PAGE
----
By COLE REIF
Great Bend Post
Prior to the property abatements being presented Monday night at the Great Bend City Council meeting, councilmember Alan Moeder voiced his frustration that a city-owned property has not consistently followed their own ordinance.
The overgrown vegetation ordinance states any grass that is nine
inches or higher is noncompliant. Moeder referred to the city’s property at the
southwest corner of the 24th & McKinley intersection to be in
"The city can't say 'do as I say, but not as I do,' that is not the way it works," said Moeder. "If you want people to have pride in their property, the city needs to have pride in their property. We have some great things going on with the city, but it all has to start at the top."
Since voicing his concern, the empty residential plot has been mowed.
If a resident does not take care of the property, the city will eventually mow the yard and send the owner a bill if the abatement is approved by the city council. Moeder mentioned Monday he would not be approving any abatements until the city took care of their own violation.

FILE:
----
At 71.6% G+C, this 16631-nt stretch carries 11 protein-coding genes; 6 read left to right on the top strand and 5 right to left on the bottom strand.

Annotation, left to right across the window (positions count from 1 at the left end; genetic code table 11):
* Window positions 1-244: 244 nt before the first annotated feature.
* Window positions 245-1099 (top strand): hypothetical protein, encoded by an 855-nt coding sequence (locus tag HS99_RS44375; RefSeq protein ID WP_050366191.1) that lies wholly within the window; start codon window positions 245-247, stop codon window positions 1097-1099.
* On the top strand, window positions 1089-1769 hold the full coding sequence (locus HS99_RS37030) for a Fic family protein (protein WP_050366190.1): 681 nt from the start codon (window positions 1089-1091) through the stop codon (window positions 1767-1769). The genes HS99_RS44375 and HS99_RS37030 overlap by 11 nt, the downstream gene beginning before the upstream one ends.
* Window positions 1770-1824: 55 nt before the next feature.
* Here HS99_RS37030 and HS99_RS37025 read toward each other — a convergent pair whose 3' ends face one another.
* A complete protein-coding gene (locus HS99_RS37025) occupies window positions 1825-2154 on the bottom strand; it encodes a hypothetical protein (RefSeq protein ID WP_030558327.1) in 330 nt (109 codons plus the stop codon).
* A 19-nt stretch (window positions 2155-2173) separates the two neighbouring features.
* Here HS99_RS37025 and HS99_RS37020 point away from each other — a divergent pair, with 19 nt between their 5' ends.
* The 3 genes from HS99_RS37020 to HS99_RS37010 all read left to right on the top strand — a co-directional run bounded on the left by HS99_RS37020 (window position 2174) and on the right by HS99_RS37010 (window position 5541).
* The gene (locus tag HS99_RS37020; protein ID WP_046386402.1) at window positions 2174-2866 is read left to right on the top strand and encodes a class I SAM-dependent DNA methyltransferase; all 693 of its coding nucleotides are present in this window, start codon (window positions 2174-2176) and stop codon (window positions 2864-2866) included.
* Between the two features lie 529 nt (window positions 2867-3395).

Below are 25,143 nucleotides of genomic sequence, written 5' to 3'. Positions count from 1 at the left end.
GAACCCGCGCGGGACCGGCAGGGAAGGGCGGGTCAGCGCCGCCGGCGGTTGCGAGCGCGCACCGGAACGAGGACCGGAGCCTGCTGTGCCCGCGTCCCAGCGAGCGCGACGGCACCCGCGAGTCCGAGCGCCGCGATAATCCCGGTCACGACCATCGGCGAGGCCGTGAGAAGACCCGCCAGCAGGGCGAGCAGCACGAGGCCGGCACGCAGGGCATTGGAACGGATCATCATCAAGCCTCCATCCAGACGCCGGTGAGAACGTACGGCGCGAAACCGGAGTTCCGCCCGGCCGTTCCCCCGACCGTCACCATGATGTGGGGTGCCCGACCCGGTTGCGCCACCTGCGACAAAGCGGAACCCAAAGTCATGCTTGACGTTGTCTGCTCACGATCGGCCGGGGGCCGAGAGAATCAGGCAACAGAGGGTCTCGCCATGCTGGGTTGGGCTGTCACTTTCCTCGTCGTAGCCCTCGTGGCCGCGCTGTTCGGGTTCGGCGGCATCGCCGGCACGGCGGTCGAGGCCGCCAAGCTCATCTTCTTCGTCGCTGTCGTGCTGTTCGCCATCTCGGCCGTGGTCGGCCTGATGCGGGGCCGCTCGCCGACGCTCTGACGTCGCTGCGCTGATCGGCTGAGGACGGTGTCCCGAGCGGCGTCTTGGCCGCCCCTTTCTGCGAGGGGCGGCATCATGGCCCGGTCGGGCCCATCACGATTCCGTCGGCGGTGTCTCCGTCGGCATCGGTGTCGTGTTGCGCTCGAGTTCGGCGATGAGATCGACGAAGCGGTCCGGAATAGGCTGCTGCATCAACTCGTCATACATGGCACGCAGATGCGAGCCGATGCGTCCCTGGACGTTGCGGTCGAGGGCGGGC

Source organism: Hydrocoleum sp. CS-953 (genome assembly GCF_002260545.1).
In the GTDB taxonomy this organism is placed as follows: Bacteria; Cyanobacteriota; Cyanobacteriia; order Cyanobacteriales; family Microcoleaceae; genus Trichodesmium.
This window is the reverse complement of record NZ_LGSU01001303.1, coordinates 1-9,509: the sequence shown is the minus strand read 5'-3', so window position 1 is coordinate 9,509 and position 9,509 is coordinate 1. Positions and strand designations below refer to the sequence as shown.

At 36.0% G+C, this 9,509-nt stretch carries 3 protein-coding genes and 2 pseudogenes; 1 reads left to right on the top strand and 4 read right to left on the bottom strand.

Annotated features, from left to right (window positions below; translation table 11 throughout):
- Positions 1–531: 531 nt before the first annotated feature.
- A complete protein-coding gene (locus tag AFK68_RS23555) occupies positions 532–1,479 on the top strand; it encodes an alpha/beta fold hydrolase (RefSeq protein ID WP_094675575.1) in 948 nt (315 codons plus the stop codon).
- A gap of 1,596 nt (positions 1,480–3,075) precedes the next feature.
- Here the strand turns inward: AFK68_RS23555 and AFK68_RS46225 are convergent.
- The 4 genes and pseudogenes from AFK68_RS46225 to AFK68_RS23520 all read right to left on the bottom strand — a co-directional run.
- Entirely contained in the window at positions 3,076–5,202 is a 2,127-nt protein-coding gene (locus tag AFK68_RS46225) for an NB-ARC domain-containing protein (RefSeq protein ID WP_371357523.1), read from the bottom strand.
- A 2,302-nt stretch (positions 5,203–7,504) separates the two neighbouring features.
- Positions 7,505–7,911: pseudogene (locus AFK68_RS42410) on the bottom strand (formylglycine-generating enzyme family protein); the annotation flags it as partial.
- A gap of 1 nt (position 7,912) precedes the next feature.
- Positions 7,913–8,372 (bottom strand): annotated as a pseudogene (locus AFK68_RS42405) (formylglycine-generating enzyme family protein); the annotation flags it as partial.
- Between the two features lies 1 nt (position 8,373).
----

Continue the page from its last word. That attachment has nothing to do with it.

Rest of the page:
On a different matter, Moeder would also like to see the privately-owned Great Bend Hotel and Convention Center on 10th Street get spruced up. Getting ahold of the owners of the abandoned building has been difficult in the past but Moeder says there is an effort to reach out to the owners.
"We want to see if the owners will give us permission to trim the bushes and clean it up for a good general appearance," said Moeder. "So many people still think that is part of the Events Center and it's not. We're hoping to get some volunteers and clean it up."
Concerning the 24th & McKinley lot, the city has contracted out the mowing services in the past but that costly endeavor ended. In the past, the city has mowed around the perimeter of the undeveloped land in the Amber Meadows subdivision, but has left the middle alone.